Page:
Need a book? Engineering books recommendations...

Return to index: [Subject] [Thread] [Date] [Author]

RE: Engineering Education & Professional Practice

[Subject Prev][Subject Next][Thread Prev][Thread Next]
Dennis:

Are you sure that it is "Mirror Image" in architectural engineering?  I
checked the curriculum at West Valley College in Saratoga and it looked
like their course was "Mirror Image" for the architecture only.  

In reviewing a 1994-97 Cal Poly (San Luis Obispo) catalog, the following
majors are listed in the College of Architecture and Environmental Design:
1.	Architectural Engineering which will provide you with a BS degree. - 4
years
2.	Architecture, where you can get a B. Arch and Masters - 5 years for B. Arch
3.	City and Regional Planning, which provides a BS and a MCRP.
          with the college of engineering - Transportation Planning - a
MCRP/MS
4.	Construction Management - BS
5.	Landscape Architecture - BS.

Cal Poly also has a separate College of Engineering  which offers nine
majors, including civil.  I am aware that some employers have hired civil
engineers from Poly thinking that they were getting ARCE's and there was
some problems.  That is unfortunate.

In reviewing the freshman year, I notice that the students get a course in
Materials of Construction and introduction to drawing and perspective.
This is somewhat of a change from my days, where we were required to take 9
units of architectural drafting in the freshman year.  

In the 2nd year, the student takes elementary structures, architectural
design basics, mechanics of structural members, structural analysis,
structural computing analysis and architectural practice.  This is another
change from my days, where we were required to take 9 units of structural
drafting.  It appears that drafting has been downgraded and more analysis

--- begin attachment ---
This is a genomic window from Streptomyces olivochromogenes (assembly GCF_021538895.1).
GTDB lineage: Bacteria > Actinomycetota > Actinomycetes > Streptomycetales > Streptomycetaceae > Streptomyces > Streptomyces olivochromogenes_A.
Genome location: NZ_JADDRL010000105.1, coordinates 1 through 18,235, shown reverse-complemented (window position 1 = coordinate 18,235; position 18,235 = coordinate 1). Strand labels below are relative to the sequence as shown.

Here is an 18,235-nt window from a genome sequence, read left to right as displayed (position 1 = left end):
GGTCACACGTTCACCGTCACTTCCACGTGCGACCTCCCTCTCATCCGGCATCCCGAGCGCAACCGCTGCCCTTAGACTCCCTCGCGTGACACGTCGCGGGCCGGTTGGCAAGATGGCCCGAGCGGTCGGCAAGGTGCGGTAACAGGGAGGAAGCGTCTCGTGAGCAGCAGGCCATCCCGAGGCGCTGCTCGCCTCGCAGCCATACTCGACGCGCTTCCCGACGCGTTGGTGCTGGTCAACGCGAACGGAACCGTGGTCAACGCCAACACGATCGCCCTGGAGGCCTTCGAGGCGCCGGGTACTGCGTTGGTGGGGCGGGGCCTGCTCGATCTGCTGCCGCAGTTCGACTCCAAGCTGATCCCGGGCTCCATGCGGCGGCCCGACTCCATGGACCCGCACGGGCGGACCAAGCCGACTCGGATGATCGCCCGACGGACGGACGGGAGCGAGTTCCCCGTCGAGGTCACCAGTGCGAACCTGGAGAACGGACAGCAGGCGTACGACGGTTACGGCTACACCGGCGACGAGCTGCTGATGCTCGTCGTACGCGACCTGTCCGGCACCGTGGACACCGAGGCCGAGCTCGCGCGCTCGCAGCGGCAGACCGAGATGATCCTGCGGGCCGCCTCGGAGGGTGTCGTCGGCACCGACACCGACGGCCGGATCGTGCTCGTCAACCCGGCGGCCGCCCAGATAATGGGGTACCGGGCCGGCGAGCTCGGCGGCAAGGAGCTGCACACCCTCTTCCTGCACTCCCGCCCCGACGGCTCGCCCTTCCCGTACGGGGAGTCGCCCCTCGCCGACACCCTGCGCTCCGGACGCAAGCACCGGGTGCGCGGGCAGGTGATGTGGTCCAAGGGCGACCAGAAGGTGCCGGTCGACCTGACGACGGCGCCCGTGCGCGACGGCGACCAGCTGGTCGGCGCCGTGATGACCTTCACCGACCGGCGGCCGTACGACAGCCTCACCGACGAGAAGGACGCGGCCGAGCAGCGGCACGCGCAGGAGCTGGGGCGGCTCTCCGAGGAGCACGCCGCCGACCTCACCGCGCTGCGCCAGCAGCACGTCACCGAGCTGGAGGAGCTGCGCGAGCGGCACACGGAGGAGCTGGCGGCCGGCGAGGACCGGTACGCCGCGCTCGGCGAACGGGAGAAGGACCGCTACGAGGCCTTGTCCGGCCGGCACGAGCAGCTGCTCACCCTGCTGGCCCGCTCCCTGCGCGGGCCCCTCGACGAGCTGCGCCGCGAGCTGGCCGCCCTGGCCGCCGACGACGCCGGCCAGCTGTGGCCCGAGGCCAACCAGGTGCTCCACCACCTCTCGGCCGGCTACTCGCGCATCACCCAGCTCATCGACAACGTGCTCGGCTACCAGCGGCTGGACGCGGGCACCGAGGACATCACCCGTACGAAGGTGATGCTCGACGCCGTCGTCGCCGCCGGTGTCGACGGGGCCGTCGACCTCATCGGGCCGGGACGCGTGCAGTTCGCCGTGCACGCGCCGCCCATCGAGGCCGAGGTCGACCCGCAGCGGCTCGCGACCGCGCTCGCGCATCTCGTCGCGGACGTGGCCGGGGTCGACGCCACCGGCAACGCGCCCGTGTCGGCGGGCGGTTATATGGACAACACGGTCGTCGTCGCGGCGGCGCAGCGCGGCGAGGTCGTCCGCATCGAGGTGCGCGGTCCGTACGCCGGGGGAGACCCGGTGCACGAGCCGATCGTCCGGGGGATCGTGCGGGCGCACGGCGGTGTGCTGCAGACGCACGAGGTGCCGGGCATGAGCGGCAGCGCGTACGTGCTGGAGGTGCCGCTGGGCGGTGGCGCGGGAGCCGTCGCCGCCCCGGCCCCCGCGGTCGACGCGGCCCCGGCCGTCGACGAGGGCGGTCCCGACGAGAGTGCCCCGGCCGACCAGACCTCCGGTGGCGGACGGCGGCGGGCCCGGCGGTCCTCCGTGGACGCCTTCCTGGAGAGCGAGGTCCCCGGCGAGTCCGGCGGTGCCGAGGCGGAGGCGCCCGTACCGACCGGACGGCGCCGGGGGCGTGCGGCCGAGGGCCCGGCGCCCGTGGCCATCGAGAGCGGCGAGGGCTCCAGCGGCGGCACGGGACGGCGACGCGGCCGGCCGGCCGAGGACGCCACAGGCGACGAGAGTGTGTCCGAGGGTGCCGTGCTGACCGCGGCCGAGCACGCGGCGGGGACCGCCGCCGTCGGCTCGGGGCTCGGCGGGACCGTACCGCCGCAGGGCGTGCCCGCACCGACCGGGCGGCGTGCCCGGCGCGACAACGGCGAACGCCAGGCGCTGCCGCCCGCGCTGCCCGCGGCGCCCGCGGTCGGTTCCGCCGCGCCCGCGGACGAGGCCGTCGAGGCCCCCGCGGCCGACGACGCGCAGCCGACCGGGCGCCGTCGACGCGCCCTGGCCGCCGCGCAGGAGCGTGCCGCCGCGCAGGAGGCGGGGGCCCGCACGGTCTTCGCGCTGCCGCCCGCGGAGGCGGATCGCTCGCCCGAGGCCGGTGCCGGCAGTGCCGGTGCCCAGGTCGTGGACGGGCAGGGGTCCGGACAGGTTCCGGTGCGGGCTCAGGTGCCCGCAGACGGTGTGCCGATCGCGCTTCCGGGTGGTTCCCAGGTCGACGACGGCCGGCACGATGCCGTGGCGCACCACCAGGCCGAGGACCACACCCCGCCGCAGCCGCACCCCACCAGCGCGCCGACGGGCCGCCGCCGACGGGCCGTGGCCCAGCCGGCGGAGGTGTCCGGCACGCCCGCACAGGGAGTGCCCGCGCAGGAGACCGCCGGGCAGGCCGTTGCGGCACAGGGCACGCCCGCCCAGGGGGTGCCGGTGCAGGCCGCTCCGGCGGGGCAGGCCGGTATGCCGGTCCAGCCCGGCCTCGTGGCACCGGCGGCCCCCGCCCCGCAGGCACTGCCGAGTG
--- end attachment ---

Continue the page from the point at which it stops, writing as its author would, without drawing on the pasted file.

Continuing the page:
courses added.  Also there is more math required, four quarters of calculus
and then differential equations, digital computer applications and
numerical linear analysis.

The third year the student takes courses in steel, timber and masonry
design.  (How many schools teach timber in the undergraduate level?)  Also
required is matrix analysis of structures and dynamics and more courses in
structural computing.

The fourth year the student takes advanced steel structures laboratory or
advanced reinforced concrete laboratory, soil mechanics, foundation design,
reinforced concrete lab and prestressed concrete lab, timber and masonry
structures design lab, concrete structures lab, structural CAD for building
design and structural models laboratory, as well as seismic analysis and
design plus some approved electives.

Of course, along the way, they have to take some chemistry and physics,
thermo and fluid mechanics as well as the general state mandated general
education courses.

This is a tough school.  The freshman classes start fairly large and it use
to be about 2/3rds of the students didn't make it.  I don't know what the
drop out rate is today.  A few years ago I tried to hire two graduates.
The graduating class was about 25; half had already been hired and the
students who I gave offers to didn't accept; getting about $10,000/year
elsewhere.

Obviously this school is really geared toward people who know that they
want to be a structural engineer.  I personally had a hard time passing the
EIT test (3 times); my civil test got by fairly easy, but the S.E. exam was
the easiest - mainly because of the education at Poly and the employers
that I picked to work for.  (That's important!); and because at the time
when most of us were going for our licenses, there was some excellent
continuing education structural engineering evening courses being presented